He has contributed more than 100 scientific papers and medical books about liver disorders. If his contributions ended there, that would be remarkable enough, but Dr. Baker’s greatest work may lie in his service – to medical students, his community and especially his medical alma mater.
He retired from direct medical care in 2005 but has continued to instruct medical students, residents and fellows. At Wake Forest, he established a scholarship to help deserving medical students offset the tremendous cost of medical school.
He has served in various capacities with the Medical Alumni Association, always willing to lead and help. When the School of Medicine plans any outreach to alumni in the greater Chicago area, Dr. and Mrs. Baker were always leading the charge, offering to help new alumni who may be relocating to the area or to meet alumni in and around Chicago who may be new to him. Since Mrs. Baker's passing, Dr. Baker has fervently continued the mission of uniting School of Medicine alumni with each other.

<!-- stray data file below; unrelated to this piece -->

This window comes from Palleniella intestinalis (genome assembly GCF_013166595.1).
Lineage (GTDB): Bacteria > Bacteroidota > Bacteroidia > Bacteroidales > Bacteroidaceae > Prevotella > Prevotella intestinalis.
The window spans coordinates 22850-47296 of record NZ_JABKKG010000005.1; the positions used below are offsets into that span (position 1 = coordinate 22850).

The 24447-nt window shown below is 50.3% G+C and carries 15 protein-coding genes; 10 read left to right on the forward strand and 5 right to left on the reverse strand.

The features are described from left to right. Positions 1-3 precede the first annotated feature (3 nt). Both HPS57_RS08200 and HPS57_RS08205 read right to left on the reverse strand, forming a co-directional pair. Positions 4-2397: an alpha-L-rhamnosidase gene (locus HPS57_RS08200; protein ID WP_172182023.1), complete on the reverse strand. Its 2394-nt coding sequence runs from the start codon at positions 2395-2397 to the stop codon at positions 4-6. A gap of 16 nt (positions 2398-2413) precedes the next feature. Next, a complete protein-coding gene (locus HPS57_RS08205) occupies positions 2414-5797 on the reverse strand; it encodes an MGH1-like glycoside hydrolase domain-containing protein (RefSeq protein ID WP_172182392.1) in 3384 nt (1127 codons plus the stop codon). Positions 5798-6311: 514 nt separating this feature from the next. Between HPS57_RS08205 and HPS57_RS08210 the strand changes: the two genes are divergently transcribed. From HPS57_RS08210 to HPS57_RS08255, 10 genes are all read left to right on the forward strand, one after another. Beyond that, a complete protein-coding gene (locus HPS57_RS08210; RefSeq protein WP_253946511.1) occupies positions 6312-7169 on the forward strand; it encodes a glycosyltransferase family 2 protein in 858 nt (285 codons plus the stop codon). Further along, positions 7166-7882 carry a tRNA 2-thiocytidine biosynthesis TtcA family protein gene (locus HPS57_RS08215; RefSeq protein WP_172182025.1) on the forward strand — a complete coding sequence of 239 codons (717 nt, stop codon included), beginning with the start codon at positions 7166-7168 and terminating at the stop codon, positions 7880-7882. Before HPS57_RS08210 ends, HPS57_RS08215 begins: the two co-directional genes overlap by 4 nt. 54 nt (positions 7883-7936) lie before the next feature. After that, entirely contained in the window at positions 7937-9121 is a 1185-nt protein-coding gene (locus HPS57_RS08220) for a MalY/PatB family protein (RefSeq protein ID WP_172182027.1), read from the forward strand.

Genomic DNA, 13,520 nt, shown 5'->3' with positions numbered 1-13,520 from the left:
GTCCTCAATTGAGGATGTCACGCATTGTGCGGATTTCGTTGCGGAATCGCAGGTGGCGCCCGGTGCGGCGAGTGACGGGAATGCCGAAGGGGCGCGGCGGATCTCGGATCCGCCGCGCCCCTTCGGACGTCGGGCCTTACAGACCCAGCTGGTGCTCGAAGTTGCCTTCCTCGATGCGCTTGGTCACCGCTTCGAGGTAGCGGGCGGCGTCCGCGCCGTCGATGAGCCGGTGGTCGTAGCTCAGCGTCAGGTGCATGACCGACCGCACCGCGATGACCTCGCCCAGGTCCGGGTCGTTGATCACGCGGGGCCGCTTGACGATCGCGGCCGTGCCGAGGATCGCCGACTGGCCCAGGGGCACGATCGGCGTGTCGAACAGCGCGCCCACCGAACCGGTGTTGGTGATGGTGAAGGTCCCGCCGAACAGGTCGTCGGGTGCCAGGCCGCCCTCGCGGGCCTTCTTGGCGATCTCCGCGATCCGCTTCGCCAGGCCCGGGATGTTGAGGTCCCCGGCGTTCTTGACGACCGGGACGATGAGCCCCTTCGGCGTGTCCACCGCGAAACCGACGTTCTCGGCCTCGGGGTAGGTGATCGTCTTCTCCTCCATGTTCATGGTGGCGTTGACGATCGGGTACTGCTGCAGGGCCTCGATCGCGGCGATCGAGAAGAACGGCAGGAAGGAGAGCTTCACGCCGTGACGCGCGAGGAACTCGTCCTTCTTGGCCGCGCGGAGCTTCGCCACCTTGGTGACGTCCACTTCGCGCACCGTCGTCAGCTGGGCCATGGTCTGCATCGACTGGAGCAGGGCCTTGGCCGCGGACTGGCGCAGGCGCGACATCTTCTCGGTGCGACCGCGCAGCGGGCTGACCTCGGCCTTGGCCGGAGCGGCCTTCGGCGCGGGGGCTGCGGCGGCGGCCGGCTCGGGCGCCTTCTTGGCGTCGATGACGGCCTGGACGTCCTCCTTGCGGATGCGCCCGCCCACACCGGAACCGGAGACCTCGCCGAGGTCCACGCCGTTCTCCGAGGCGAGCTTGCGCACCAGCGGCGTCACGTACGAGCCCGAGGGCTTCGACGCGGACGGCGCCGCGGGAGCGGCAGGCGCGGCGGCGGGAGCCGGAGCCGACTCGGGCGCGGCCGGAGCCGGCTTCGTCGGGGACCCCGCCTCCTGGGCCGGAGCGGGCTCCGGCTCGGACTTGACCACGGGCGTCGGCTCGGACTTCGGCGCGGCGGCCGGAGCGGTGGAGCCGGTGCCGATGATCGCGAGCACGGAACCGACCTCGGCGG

Medical Alumni Association
2021 Student Excellence Award
Honors a graduating student whose peers believe best demonstrates the qualities needed to become the model of a complete physician — knowledge, compassion and dedication.
Christopher Rodman, MD '21
Rodman came to the Wake Forest School of Medicine with a bachelor’s degree in chemical and biomolecular engineering from UCLA, and as a medical student, he distinguished himself through research and by giving back.